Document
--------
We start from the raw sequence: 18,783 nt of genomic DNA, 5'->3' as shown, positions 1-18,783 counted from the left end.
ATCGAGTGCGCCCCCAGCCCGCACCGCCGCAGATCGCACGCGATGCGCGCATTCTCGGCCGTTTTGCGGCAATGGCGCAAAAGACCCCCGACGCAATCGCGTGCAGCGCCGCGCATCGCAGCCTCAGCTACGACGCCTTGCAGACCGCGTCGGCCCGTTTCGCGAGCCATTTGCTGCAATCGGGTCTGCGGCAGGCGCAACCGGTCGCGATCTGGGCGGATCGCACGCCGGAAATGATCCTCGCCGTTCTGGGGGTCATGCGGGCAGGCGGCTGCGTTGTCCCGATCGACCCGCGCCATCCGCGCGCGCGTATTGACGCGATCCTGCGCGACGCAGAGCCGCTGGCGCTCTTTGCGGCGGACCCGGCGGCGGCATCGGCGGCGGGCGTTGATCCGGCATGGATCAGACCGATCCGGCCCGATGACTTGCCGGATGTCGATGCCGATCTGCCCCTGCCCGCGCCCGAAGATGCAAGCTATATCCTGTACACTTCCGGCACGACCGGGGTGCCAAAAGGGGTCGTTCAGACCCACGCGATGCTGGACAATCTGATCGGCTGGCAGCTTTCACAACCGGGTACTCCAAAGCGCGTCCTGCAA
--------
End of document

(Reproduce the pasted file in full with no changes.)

We start from the raw sequence: 18,783 nt of genomic DNA, 5'->3' as shown, positions 1-18,783 counted from the left end.
ATCGAGTGCGCCCCCAGCCCGCACCGCCGCAGATCGCACGCGATGCGCGCATTCTCGGCCGTTTTGCGGCAATGGCGCAAAAGACCCCCGACGCAATCGCGTGCAGCGCCGCGCATCGCAGCCTCAGCTACGACGCCTTGCAGACCGCGTCGGCCCGTTTCGCGAGCCATTTGCTGCAATCGGGTCTGCGGCAGGCGCAACCGGTCGCGATCTGGGCGGATCGCACGCCGGAAATGATCCTCGCCGTTCTGGGGGTCATGCGGGCAGGCGGCTGCGTTGTCCCGATCGACCCGCGCCATCCGCGCGCGCGTATTGACGCGATCCTGCGCGACGCAGAGCCGCTGGCGCTCTTTGCGGCGGACCCGGCGGCGGCATCGGCGGCGGGCGTTGATCCGGCATGGATCAGACCGATCCGGCCCGATGACTTGCCGGATGTCGATGCCGATCTGCCCCTGCCCGCGCCCGAAGATGCAAGCTATATCCTGTACACTTCCGGCACGACCGGGGTGCCAAAAGGGGTCGTTCAGACCCACGCGATGCTGGACAATCTGATCGGCTGGCAGCTTTCACAACCGGGTACTCCAAAGCGCGTCCTGCAA